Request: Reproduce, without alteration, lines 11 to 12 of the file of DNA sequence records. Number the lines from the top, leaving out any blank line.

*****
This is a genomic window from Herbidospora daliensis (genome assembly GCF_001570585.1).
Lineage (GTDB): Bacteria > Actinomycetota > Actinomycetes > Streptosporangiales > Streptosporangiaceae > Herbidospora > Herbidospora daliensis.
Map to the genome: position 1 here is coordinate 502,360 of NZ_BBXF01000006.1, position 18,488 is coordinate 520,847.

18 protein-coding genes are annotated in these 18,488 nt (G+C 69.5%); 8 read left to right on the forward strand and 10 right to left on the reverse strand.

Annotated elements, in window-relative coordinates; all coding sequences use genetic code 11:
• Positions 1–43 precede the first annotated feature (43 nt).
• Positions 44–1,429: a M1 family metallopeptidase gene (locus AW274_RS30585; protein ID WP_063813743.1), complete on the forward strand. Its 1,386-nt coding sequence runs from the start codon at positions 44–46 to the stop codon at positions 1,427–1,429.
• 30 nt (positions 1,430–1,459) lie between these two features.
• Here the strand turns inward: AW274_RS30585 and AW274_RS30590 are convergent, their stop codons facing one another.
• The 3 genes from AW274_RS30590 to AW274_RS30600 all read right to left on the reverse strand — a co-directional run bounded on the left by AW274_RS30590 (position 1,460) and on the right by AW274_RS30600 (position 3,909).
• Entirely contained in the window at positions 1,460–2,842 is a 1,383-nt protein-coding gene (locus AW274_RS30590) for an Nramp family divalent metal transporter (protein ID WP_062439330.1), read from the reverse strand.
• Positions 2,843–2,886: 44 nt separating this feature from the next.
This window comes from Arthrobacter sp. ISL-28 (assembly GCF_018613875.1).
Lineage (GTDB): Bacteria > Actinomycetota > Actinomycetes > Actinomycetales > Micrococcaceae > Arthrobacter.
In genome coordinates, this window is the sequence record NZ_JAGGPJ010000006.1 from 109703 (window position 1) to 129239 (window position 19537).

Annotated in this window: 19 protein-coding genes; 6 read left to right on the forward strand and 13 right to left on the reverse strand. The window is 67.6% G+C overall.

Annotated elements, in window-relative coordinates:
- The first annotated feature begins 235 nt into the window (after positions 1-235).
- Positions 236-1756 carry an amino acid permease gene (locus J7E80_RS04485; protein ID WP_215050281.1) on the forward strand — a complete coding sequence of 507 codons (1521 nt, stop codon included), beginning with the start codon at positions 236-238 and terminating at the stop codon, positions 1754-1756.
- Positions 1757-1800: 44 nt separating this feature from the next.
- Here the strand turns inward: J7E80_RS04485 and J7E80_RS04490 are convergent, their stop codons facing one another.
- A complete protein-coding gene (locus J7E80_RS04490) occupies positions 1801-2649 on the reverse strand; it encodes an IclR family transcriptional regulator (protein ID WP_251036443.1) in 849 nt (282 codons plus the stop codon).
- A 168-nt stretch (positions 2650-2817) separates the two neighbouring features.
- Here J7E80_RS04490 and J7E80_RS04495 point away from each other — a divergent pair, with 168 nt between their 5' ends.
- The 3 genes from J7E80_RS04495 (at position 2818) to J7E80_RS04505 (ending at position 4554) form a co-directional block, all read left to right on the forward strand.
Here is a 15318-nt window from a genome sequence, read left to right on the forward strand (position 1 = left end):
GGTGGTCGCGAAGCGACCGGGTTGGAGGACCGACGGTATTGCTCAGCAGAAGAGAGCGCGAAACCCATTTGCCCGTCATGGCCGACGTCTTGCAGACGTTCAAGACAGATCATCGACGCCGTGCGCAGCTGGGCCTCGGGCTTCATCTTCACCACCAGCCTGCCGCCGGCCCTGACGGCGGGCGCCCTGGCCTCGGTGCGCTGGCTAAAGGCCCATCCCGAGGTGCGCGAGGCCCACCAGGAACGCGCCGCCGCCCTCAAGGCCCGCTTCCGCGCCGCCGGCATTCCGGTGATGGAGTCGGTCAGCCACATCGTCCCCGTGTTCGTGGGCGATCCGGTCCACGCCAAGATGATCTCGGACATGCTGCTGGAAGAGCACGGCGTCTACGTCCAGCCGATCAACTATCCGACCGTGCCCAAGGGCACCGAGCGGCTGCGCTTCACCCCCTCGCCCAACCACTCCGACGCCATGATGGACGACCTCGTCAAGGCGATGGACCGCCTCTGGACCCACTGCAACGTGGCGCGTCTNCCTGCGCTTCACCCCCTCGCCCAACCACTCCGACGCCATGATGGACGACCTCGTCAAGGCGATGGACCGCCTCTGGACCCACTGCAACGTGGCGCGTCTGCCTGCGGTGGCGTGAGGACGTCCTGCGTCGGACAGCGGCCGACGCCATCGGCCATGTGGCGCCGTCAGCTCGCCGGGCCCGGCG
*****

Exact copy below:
• Entirely contained in the window at positions 1,460–2,842 is a 1,383-nt protein-coding gene (locus AW274_RS30590) for an Nramp family divalent metal transporter (protein ID WP_062439330.1), read from the reverse strand.
• Positions 2,843–2,886: 44 nt separating this feature from the next.